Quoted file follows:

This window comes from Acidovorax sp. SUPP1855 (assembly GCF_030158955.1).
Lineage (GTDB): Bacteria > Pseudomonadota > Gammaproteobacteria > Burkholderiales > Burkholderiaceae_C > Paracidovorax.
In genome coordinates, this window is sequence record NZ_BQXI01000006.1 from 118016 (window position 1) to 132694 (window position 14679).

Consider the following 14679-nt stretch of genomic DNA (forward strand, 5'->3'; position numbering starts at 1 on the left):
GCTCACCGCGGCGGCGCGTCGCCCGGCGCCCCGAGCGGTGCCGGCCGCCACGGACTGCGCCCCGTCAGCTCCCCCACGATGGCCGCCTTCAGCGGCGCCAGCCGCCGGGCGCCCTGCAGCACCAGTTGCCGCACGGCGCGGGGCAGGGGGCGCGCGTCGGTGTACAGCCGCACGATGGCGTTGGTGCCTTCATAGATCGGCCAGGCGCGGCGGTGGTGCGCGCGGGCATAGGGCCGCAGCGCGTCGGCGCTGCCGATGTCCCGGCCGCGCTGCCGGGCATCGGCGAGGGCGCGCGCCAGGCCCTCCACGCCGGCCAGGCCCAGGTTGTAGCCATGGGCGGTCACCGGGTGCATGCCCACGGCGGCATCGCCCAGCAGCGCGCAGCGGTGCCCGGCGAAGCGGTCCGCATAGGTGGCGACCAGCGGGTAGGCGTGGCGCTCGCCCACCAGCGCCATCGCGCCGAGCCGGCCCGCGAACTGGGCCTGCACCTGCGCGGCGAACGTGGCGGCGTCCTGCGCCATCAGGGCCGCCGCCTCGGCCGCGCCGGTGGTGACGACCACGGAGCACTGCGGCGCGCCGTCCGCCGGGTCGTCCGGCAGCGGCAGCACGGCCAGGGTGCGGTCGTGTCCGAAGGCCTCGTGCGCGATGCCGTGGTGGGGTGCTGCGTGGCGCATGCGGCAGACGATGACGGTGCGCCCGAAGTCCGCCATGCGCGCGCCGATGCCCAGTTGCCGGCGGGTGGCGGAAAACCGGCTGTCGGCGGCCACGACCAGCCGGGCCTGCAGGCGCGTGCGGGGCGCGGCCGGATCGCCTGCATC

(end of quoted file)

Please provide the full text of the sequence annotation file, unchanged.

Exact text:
This window comes from Acidovorax sp. SUPP1855 (assembly GCF_030158955.1).
Lineage (GTDB): Bacteria > Pseudomonadota > Gammaproteobacteria > Burkholderiales > Burkholderiaceae_C > Paracidovorax.
In genome coordinates, this window is sequence record NZ_BQXI01000006.1 from 118016 (window position 1) to 132694 (window position 14679).

Consider the following 14679-nt stretch of genomic DNA (forward strand, 5'->3'; position numbering starts at 1 on the left):
GCTCACCGCGGCGGCGCGTCGCCCGGCGCCCCGAGCGGTGCCGGCCGCCACGGACTGCGCCCCGTCAGCTCCCCCACGATGGCCGCCTTCAGCGGCGCCAGCCGCCGGGCGCCCTGCAGCACCAGTTGCCGCACGGCGCGGGGCAGGGGGCGCGCGTCGGTGTACAGCCGCACGATGGCGTTGGTGCCTTCATAGATCGGCCAGGCGCGGCGGTGGTGCGCGCGGGCATAGGGCCGCAGCGCGTCGGCGCTGCCGATGTCCCGGCCGCGCTGCCGGGCATCGGCGAGGGCGCGCGCCAGGCCCTCCACGCCGGCCAGGCCCAGGTTGTAGCCATGGGCGGTCACCGGGTGCATGCCCACGGCGGCATCGCCCAGCAGCGCGCAGCGGTGCCCGGCGAAGCGGTCCGCATAGGTGGCGACCAGCGGGTAGGCGTGGCGCTCGCCCACCAGCGCCATCGCGCCGAGCCGGCCCGCGAACTGGGCCTGCACCTGCGCGGCGAACGTGGCGGCGTCCTGCGCCATCAGGGCCGCCGCCTCGGCCGCGCCGGTGGTGACGACCACGGAGCACTGCGGCGCGCCGTCCGCCGGGTCGTCCGGCAGCGGCAGCACGGCCAGGGTGCGGTCGTGTCCGAAGGCCTCGTGCGCGATGCCGTGGTGGGGTGCTGCGTGGCGCATGCGGCAGACGATGACGGTGCGCCCGAAGTCCGCCATGCGCGCGCCGATGCCCAGTTGCCGGCGGGTGGCGGAAAACCGGCTGTCGGCGGCCACGACCAGCCGGGCCTGCAGGCGCGTGCGGGGCGCGGCCGGATCGCCTGCATC